Although this is his first campaign for office, Moore assembled an experienced campaign team and received steady support from a number of elected officials, including US House Majority Leader Steny Hoyer, both Chairmen of the General Assembly, former Governor Parris Glendening, and Angela Alsobrooks, Chief Executive of Prince George’s County; Steuart Pittman, Chief Executive of Anne Arundel County; and Reps. Dutch Ruppersberger and Kweisi Mfume. He also raised significantly more money than other candidates.

Two dozen elected officials attended Moore’s victory celebration, including Baltimore Mayor Brandon Scott (D), who remained neutral during the gubernatorial primary, and Del. Brooke Lierman (D-Baltimore City), the newly minted Democratic nominee for state controller. Ruppersberger, Alsobrooks and Miller addressed Moore.

Moore, 43, was born in Takoma Park and lived in the Washington, DC area, but his family’s fortunes took a turn for the worse when his father died of an undiagnosed illness when Moore was 3 years old. His family later moved to the Bronx, and after struggling through, Moore eventually went to military school and served in the Army. He earned his bachelor’s degree from Johns Hopkins University, became a Rhodes Scholar, founded an educational company in Baltimore, and eventually became CEO of the Robin Hood Foundation, a New York-based anti-poverty organization.

On Saturday, Moore reiterated his central campaign theme that he plans to lift Marylanders from all economic stations. Noting his family’s economic struggles growing up, he said: “I’ve seen the consequences of a society that leaves too many people behind. I don’t need a whitepaper to explain it. I lived it.”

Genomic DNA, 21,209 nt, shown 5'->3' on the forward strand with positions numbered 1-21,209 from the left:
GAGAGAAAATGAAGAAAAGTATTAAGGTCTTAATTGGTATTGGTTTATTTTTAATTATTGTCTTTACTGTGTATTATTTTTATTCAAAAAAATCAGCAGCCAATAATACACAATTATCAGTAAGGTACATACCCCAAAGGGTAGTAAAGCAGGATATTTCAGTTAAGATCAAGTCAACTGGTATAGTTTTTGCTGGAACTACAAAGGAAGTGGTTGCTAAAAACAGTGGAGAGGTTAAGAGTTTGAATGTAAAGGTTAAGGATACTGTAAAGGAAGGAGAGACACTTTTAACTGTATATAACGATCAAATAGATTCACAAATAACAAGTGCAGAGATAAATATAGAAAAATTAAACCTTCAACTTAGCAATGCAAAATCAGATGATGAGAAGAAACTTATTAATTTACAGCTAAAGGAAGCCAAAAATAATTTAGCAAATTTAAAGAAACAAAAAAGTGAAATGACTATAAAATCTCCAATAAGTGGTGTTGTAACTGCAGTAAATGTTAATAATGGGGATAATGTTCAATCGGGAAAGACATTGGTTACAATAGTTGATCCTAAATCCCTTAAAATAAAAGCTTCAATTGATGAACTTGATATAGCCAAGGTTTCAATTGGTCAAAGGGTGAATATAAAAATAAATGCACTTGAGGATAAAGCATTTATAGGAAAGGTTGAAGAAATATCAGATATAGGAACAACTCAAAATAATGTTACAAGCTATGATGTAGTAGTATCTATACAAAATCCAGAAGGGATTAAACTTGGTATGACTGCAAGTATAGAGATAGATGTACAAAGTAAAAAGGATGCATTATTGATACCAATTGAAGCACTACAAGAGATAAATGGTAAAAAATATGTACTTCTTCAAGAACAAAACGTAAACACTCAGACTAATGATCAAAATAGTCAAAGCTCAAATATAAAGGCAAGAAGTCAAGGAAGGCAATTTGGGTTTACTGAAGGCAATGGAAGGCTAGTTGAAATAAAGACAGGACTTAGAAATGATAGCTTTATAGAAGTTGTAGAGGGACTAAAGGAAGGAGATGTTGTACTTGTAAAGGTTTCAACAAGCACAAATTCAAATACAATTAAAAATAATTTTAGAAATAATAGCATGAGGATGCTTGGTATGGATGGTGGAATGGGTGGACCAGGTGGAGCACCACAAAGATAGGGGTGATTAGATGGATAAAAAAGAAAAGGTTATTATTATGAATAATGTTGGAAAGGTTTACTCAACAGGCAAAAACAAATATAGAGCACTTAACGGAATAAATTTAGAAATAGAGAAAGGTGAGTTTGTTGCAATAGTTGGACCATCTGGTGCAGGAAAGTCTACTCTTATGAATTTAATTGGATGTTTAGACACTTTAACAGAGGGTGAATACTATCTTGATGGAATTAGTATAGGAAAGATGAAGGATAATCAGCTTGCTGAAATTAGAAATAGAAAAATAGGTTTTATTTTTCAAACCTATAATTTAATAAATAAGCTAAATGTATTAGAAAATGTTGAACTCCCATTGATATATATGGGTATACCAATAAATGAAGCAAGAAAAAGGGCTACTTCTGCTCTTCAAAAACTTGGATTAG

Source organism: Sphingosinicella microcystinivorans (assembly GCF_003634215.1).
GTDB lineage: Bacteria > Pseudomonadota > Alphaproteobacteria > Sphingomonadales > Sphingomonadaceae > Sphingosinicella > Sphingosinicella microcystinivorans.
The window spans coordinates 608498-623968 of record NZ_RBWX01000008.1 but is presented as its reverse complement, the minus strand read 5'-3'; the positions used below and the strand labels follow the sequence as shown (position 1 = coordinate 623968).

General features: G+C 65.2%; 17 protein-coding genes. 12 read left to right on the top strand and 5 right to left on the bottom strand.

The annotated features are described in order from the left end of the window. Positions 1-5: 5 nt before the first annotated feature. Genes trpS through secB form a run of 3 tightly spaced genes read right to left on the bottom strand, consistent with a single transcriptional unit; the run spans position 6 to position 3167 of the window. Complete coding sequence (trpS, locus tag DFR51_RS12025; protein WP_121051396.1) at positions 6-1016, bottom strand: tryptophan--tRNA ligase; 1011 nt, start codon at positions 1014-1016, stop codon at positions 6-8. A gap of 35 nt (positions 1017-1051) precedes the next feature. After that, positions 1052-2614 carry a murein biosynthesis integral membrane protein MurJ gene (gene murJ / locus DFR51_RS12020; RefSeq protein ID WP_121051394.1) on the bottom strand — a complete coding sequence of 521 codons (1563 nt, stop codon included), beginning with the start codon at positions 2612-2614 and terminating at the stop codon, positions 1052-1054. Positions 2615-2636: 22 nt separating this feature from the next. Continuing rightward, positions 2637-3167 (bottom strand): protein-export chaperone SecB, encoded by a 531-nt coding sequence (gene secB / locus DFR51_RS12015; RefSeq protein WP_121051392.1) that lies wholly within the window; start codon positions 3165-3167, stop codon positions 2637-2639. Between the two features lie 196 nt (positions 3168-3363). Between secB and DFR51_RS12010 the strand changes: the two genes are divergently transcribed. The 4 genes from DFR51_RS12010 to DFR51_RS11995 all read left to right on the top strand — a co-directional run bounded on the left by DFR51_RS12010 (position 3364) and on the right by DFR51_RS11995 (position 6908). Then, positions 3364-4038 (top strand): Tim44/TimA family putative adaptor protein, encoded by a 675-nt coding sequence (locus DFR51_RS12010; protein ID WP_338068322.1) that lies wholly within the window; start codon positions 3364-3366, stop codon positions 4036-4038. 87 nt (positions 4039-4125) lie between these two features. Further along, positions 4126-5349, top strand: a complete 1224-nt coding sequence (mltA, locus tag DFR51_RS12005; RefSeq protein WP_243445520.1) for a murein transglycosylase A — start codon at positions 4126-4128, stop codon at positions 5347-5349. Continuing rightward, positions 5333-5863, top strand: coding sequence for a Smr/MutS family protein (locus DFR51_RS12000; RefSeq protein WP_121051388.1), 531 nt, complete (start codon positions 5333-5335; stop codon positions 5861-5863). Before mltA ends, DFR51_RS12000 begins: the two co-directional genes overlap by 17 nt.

Moore had previously been asked to run for office – for both Baltimore mayor and Congress after the death of the late US Rep. Elijah Cummings (D) – but turned down those requests. When he announced his run for governor in June 2021, he said he was moved to run this time because of the unequal devastation caused by COVID-19 in Maryland.

Moore argued throughout the campaign that while he was seeking the Democratic nomination against several veteran officers, he had the broadest experience and was best equipped to meet the state’s challenges.

On Saturday, he paid tribute to his defeated main Democratic opponents and assured that he would need their help to defeat the Republicans.

“We have good relationships with the other people who ran for governor and we know we will work with them,” Moore said. “We need them now. We need them in November. And we will need them beyond that.”

Moore would become Maryland’s first black governor if elected, and his lieutenant governor, Miller, would become the first lieutenant governor of Asian descent and the second woman to hold the position.

“We didn’t come into this race to make history,” Moore said. “We took part in this race to make child poverty history. We entered this race to make educational inequality history.”